Guernsey's benign tax climate can prove an attractive base for both individuals and businesses says St John Robilliard.

The second largest of the Channel Islands, Guernsey consists of some 24 square miles and has a population of just over 61,000. It is at a hub of a thriving set of financial services industries and unlike its somewhat larger sister, Jersey, provides more flexible opportunities both for individuals wishing to establish residence and for companies seeking to relocate there.

Individual Migration

EU and certain other European citizens enjoy a right of establishment there and are able to purchase "Open Market" property without the need of seeking any formal permission. The Open Market consists of approximately 7% of the housing stock and includes such things as luxury apartments with prices of just over a million pounds running to country houses supported by their own estates running up to five or six million pounds. Residing in such a property also means that the individual may take up any occupation without the need of getting a consent (for those not so housed and who lack "Local Market qualifications," by a combination of birth and residence in the Island, a licence is required under the Housing (Control of Occupation) (Guernsey) Law, 1994).

When acquiring such properties the purchaser is not required, unlike the position in Jersey, to pay a minimum amount of Income Tax.

Income Tax is the only direct tax of note and has been at a flat rate of 20%, after allowances, for many years. There is a distinction of being simply "resident" and being "principally resident" or "solely resident". A person is resident where:

  1. He spends at least 91 days in Guernsey in that year of charge (in Guernsey the calendar year); or
  2. He has spent at least 35 days in Guernsey in that year of charge and during the proceeding 4 years has spent at least 365 days in Guernsey.

Those who are resident in Guernsey but not principally or solely residents simply pay Guernsey tax on:

  1. Guernsey source income; and
  2. income remitted to Guernsey.

A person is "solely resident" if he is:

  1. resident in Guernsey;
  2. has not spent 91 days or more in any other jurisdiction in that year.

Finally a person is "principally resident" if:

  1. he spends at least 182 days in Guernsey; or
  2. has spent 91 days in Guernsey in that relevant year and in the four preceding years spent 730 days or more in Guernsey.

Those solely or principally resident pay tax on their world-wide income.

The "midnight rule" is applied, so that a person is considered present in the Island if he is in Guernsey at midnight on the relevant day.

Individuals living in Guernsey may still take advantage of various Guernsey tax planning opportunities which include:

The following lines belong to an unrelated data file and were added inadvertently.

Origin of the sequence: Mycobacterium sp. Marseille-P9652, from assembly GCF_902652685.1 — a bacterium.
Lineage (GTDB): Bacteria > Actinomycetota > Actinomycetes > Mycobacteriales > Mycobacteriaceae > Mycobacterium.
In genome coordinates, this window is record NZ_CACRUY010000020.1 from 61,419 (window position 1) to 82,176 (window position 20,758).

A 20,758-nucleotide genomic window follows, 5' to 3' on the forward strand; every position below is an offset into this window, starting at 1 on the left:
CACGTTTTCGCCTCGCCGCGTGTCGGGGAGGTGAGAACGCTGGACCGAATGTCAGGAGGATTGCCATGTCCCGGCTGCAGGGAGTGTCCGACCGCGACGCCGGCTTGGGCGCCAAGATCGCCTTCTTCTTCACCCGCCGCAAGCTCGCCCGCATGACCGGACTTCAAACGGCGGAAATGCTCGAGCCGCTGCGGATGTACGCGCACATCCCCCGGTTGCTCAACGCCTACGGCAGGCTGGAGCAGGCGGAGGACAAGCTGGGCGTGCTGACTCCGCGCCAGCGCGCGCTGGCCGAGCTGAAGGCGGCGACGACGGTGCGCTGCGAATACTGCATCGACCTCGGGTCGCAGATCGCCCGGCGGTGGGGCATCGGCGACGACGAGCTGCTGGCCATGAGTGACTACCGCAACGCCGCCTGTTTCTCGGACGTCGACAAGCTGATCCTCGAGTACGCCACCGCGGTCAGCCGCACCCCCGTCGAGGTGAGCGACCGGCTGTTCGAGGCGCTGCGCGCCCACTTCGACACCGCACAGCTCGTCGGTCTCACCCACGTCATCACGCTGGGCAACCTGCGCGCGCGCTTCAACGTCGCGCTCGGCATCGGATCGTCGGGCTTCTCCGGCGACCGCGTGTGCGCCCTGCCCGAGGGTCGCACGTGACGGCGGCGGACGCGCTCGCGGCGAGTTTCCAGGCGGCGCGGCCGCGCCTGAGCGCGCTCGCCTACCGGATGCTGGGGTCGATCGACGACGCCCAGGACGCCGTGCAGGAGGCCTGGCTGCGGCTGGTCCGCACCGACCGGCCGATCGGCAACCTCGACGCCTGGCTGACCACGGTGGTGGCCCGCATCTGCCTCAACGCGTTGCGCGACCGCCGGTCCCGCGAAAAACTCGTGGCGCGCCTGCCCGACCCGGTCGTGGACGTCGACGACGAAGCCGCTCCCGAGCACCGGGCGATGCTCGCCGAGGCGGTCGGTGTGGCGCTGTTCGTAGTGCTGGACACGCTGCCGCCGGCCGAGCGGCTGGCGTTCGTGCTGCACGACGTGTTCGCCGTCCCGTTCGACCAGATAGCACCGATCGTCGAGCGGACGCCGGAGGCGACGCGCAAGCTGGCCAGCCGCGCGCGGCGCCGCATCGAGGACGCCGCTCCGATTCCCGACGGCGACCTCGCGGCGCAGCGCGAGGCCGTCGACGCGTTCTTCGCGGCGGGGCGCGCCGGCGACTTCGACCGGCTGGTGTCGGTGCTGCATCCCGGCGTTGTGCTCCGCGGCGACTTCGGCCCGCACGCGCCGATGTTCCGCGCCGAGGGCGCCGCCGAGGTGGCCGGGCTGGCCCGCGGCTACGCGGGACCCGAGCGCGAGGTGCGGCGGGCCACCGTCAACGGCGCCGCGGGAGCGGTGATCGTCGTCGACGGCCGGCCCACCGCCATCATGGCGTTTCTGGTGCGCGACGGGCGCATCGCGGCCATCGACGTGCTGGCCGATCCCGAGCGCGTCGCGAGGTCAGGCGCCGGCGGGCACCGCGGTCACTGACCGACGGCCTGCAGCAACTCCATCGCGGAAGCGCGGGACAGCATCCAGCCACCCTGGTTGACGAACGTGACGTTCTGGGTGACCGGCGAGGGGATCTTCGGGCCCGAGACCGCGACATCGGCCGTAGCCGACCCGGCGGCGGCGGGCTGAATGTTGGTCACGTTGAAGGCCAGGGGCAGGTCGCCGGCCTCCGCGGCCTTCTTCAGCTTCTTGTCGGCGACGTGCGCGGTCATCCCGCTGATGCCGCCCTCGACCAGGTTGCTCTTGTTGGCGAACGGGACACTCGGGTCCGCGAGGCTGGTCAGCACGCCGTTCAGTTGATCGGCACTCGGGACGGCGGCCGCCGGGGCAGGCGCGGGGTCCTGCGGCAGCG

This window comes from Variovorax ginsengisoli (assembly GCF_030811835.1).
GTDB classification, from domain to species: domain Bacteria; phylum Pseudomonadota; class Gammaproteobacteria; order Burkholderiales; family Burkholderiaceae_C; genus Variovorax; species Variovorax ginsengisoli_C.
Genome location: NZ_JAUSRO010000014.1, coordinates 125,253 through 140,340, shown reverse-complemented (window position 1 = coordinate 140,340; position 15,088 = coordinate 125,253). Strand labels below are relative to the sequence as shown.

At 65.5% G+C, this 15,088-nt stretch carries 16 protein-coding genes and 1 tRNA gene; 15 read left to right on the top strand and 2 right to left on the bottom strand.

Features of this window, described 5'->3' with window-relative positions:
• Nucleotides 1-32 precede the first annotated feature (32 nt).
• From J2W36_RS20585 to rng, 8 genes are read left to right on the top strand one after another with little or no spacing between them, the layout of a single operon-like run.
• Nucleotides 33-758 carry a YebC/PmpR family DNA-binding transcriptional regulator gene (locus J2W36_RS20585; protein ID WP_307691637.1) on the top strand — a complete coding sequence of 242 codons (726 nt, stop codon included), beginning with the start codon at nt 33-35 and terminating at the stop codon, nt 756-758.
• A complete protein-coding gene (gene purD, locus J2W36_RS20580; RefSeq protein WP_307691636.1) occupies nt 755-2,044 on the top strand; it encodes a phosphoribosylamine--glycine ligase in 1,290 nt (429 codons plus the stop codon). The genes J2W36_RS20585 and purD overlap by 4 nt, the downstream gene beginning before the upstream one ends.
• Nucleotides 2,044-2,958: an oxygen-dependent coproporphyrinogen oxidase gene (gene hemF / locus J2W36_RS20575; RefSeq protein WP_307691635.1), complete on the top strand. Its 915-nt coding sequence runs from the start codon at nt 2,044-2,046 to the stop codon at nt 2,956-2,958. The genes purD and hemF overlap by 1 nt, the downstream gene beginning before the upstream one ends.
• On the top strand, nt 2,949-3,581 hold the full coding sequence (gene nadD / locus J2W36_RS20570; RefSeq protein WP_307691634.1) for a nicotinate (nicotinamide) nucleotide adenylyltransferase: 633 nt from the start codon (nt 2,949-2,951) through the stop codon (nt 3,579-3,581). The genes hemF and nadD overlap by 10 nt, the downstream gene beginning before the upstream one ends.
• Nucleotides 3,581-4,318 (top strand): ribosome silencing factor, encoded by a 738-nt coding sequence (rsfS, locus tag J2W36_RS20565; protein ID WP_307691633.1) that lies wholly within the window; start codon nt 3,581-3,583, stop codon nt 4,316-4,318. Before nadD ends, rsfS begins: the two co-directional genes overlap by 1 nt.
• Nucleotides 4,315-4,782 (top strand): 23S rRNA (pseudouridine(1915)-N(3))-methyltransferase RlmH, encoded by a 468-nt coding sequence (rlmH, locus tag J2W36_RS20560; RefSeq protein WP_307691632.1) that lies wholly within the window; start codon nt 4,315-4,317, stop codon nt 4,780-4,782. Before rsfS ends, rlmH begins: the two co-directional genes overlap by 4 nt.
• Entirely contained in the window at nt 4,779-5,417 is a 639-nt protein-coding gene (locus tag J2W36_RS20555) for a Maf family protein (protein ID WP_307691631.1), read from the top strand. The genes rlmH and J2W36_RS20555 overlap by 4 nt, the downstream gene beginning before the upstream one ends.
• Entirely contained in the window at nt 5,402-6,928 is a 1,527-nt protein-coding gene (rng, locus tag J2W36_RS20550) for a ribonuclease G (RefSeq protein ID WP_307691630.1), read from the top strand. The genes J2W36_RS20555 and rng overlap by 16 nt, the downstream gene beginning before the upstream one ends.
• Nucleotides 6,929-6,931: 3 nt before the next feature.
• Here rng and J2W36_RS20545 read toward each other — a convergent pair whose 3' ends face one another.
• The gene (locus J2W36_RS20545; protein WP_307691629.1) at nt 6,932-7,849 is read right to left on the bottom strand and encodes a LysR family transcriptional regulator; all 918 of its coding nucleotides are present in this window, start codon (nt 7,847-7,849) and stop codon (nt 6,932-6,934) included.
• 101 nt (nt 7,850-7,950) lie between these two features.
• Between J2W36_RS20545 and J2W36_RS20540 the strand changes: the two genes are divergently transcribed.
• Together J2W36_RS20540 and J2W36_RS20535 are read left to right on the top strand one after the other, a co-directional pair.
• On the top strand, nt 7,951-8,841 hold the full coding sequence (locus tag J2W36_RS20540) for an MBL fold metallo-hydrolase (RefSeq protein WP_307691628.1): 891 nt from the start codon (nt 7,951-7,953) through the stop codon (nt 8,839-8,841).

1. If they are the settlors of settlements from which they, their spouses and minor children are excluded from the possibility of benefiting, the income of such a settlement would only be liable to Guernsey Income Tax if paid out to a Guernsey resident individual.
  2. As Guernsey has no capital gains tax, benefiting from a pure "capital" settlement is tax free.
  3. Guernsey residents may contribute to retirement annuity trusts where there is an annual contribution upper limit for tax relief of £20,000 a year. However, those relocating to Guernsey may transfer existing schemes in without any upper limit.
  4. In order to attract the seriously wealthy from tax-year 2008 onwards, there is likely to be an upper cap of tax on non-Guernsey source income.


Following pressure from the EU, Guernsey is introducing at the beginning of 2008 a new corporate tax rate of zero in place of the current rates of either 20% or the flat rate £600 which an "exempt" company pays. Only banks and licensed utilities will be liable to tax under this.

Guernsey does not have any legislation requiring governmental consent to set up a new business with the exceptions of licensed financial services businesses (such as a banks, insurance companies, and fiduciary companies) in which case a consent must be obtained from the Guernsey Financial Services Commission, and miscellaneous matters such as gaming. Outside that, and subject only to the points made above about housing and immigration, businesses are free to set up and enjoy the new zero per cent tax rate which, will include the facility to dividend profits gross to non resident shareholders without the payment of any tax.


Both the current and the "2008 changes" are generating considerable interest, both with regard to new residents and new businesses in the Island.

For more information about Guernsey's finance industry please visit

The content of this article is intended to provide a general guide to the subject matter. Specialist advice should be sought about your specific circumstances.